Cisco Systems Inc., the world’s largest maker of switching and linking equipment for computers, reported a 15 percent rise in second-fiscal-quarter sales, to $5.4 billion, the highest in three years.
The company’s earnings were penalized by $567 million, however, because the company complied with a new accounting rule that applies to off-balance-sheet assets.
After a one-quarter delay, Financial Accounting Standards Board Interpretation No. 46 (FIN 46) went into effect for companies’ first financial reporting period ending after December 15, 2003. FASB issued FIN 46 in January 2003 to prevent companies from using off-balance-sheet partnerships and other special-purpose entities, or SPEs (which the board now calls variable interest entities, or VIEs) to hide debt and inflate profits, as Enron is alleged to have done in particularly aggressive fashion.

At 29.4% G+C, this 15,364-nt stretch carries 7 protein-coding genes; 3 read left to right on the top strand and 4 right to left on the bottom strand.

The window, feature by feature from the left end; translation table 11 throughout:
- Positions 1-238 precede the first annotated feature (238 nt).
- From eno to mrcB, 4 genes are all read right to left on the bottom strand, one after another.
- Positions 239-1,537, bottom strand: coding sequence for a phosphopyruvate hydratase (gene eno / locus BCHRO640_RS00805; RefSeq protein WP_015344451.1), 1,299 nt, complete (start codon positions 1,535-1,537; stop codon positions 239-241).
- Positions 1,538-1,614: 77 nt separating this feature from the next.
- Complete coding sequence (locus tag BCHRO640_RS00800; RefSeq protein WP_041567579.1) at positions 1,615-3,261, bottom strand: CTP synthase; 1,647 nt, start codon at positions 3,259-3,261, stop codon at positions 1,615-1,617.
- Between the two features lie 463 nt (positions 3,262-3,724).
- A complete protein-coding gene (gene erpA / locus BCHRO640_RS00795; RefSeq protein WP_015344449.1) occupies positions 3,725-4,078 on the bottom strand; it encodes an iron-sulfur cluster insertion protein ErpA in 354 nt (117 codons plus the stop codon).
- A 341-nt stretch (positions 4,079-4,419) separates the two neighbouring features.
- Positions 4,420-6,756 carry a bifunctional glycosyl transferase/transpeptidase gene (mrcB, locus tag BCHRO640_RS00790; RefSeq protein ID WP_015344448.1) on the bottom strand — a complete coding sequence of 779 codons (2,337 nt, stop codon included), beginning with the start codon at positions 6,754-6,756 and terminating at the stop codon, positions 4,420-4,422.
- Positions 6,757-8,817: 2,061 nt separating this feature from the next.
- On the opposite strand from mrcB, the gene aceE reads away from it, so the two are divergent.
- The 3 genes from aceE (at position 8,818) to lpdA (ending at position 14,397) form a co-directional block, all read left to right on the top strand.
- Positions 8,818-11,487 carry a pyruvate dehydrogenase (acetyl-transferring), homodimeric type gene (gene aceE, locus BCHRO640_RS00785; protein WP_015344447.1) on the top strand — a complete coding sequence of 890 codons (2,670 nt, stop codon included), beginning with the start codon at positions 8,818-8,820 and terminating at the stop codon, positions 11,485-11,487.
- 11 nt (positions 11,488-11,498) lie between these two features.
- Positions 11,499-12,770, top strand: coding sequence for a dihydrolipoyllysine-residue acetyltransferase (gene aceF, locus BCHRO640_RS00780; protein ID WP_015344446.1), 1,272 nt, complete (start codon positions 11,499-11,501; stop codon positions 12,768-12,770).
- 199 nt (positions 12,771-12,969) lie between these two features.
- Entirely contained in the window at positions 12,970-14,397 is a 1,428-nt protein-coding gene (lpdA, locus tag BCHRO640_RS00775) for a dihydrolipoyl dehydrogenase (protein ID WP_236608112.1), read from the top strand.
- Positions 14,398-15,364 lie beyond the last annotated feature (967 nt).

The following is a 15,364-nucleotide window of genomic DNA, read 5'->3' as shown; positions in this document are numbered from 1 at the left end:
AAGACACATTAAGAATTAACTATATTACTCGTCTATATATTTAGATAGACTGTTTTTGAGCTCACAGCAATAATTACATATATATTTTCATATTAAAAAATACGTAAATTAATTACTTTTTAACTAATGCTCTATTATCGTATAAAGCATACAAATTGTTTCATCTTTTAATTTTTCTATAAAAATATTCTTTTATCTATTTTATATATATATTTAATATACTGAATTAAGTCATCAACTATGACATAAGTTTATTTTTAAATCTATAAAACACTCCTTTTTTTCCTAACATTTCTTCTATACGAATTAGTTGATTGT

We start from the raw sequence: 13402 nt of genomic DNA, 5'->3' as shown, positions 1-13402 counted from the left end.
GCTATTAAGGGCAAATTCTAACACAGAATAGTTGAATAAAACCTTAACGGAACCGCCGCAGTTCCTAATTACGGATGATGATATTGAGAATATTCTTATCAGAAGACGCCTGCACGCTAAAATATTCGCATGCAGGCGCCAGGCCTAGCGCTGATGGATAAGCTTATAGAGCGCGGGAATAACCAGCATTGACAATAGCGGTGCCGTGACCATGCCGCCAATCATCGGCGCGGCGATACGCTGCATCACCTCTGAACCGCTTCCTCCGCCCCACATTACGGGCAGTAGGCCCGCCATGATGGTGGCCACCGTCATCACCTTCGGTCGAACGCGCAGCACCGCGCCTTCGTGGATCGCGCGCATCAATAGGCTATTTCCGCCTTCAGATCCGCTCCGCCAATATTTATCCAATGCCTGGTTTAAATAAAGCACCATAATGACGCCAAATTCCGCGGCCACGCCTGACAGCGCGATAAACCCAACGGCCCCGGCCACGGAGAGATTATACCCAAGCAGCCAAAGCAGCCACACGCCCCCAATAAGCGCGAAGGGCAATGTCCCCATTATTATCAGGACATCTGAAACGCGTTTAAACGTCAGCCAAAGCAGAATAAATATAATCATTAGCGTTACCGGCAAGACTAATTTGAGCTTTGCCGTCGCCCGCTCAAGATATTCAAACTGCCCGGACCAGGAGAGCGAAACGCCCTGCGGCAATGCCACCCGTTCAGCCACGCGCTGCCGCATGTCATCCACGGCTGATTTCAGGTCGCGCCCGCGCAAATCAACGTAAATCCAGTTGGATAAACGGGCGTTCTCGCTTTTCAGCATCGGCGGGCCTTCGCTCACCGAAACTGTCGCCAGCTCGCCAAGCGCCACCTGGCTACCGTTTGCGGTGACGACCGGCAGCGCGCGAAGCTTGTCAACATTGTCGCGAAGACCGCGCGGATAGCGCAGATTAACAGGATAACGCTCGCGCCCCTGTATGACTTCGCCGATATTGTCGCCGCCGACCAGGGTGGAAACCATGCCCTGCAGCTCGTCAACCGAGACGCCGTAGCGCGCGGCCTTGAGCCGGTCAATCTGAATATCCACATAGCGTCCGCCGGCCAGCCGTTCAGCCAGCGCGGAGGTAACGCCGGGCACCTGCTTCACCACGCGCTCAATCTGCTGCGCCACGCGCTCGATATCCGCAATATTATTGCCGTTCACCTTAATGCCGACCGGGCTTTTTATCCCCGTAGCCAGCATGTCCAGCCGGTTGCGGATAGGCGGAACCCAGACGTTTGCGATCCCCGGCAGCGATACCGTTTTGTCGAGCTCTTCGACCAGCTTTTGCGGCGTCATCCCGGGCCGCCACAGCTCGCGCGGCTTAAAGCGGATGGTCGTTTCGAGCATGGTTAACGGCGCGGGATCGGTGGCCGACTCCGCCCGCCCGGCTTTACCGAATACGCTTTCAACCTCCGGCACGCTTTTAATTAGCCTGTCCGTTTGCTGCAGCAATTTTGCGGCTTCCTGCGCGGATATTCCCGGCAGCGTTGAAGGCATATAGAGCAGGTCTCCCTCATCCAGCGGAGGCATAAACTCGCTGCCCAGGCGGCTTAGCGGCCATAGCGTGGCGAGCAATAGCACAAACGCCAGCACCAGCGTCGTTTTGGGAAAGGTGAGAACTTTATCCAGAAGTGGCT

Cisco’s charge relates to the estimated value of stock options granted to the 270 employees of Andiamo Systems Inc., the Cisco-funded start-up that makes networking gear to connect corporate data centers. Cisco had treated its entire investment in Andiamo as a research and development cost, as if such expenses constituted the development costs of the company. But under FIN 46, Cisco was required to consolidate Andiamo, and it recorded a non-cash charge of $567 million for compensation and acquisition-related expenses.
Cisco agreed to buy Andiamo in August 2002 and plans to complete the purchase by the end of July.